This Japanese Astronomer Spotted Massive Green Lasers In The Sky Last Year – We Now Know What Caused Them

In September 2022, a Japanese astronomer captured footage of green streaks of light passing through a cloudy night sky. It turns out that these fascinating streaks of light have an extraterrestrial explanation.

The astronomer in question, Daichi Fujii, used motion-detecting cameras to record the green pulsing lines shooting across the night sky. Upon analyzing the footage and comparing it to orbital data, he found that the green flashes belonged to NASA’s Ice, Cloud, and Land Elevation Satellite 2 (ICESat-2).

It was the first time the satellite’s green laser pulses had been observed from the Earth’s surface. According to NASA, the laser was visible due to a unique set of atmospheric conditions. ICESat-2 is a satellite launched in 2018 that uses laser light to obtain an exact measurement of the height of the Earth’s ice, water, and land surfaces. By measuring how long it takes for individual photons to bounce back to the satellite, it can get a precise snapshot of the landscape below.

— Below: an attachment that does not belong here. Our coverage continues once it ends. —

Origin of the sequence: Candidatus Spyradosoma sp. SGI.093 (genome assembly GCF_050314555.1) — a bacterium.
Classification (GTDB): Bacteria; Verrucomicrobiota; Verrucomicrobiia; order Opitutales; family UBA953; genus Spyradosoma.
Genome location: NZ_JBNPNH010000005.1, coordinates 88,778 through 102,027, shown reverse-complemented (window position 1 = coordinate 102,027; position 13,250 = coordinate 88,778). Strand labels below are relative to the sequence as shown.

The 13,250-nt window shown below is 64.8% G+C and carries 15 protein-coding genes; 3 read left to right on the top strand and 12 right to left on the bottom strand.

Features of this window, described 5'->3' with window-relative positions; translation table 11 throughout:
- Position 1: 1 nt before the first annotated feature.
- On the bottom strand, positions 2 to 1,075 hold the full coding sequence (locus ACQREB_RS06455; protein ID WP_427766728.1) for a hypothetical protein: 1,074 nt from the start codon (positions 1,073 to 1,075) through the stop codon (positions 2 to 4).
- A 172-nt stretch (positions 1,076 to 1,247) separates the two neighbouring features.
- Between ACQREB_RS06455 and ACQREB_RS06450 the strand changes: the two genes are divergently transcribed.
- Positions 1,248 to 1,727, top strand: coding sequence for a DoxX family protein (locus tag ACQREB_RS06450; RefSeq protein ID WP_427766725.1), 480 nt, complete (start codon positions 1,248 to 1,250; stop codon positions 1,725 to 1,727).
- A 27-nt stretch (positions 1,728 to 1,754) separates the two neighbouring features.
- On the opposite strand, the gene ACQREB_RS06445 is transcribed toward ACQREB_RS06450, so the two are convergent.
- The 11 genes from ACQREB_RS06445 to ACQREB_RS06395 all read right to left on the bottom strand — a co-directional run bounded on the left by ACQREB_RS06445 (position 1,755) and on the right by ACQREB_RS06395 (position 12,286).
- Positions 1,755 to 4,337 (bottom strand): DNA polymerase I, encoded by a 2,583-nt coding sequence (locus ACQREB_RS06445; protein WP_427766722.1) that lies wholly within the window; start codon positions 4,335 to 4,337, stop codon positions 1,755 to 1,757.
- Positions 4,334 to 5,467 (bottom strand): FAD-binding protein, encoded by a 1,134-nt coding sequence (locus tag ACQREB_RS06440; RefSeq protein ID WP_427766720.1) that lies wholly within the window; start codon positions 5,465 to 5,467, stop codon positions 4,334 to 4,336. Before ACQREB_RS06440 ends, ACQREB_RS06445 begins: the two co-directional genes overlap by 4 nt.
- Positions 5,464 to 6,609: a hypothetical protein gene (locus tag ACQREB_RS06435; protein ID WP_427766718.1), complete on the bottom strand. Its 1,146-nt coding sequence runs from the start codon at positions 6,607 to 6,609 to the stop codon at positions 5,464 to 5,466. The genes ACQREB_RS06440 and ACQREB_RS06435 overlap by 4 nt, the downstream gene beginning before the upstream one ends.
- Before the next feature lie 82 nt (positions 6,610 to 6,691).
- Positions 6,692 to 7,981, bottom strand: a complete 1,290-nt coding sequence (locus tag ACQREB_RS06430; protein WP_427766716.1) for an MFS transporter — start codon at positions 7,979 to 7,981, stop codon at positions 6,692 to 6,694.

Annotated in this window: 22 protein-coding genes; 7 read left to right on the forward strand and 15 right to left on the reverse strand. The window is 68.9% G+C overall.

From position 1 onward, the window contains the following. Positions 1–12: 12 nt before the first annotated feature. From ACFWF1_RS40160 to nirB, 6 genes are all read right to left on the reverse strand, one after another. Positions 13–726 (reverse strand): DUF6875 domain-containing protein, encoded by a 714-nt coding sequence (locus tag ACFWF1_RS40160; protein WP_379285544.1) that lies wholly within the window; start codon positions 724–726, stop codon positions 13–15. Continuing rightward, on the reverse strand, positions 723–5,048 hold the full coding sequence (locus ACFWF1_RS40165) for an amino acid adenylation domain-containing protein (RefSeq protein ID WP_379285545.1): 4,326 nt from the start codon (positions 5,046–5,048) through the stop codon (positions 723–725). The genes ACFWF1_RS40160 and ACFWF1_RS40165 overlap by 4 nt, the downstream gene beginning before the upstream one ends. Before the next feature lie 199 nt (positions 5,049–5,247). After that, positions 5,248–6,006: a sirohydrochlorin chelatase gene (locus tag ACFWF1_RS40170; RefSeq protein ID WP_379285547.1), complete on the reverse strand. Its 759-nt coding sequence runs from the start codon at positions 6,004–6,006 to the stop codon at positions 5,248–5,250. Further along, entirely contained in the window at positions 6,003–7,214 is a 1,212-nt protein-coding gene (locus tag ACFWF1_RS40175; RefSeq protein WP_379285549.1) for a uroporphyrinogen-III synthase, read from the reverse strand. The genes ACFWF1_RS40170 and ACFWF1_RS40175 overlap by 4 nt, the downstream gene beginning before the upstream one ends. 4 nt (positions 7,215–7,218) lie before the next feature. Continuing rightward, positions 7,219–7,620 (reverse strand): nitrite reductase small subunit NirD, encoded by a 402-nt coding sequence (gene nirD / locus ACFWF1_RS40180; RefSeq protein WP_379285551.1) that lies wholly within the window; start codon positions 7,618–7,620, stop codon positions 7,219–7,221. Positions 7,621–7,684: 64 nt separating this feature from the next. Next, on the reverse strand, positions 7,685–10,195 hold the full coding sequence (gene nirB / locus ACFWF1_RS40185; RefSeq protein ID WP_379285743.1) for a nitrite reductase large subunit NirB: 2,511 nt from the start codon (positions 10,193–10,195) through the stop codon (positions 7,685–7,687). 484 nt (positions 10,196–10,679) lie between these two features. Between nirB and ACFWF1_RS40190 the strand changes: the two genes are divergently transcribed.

Fujii’s footage of the ICESat-2’s laser pulses is an exceedingly rare event, made possible thanks to the clouds scattering the laser’s light. The pulses are also not very bright, equivalent to a camera flash firing more than 100 yards away. (

While researchers initially believed that a different epic display of green lasers being shot into the night sky, recorded by the Subaru-Asahi telescope star camera in Hawaii back in January, was also caused by ICESat-2, it was later found to be caused by China’s Daqi-1 pollution-tracking satellite.

This event showcases the remarkable power of human instruments and how they keep track of the goings-on on the ground.

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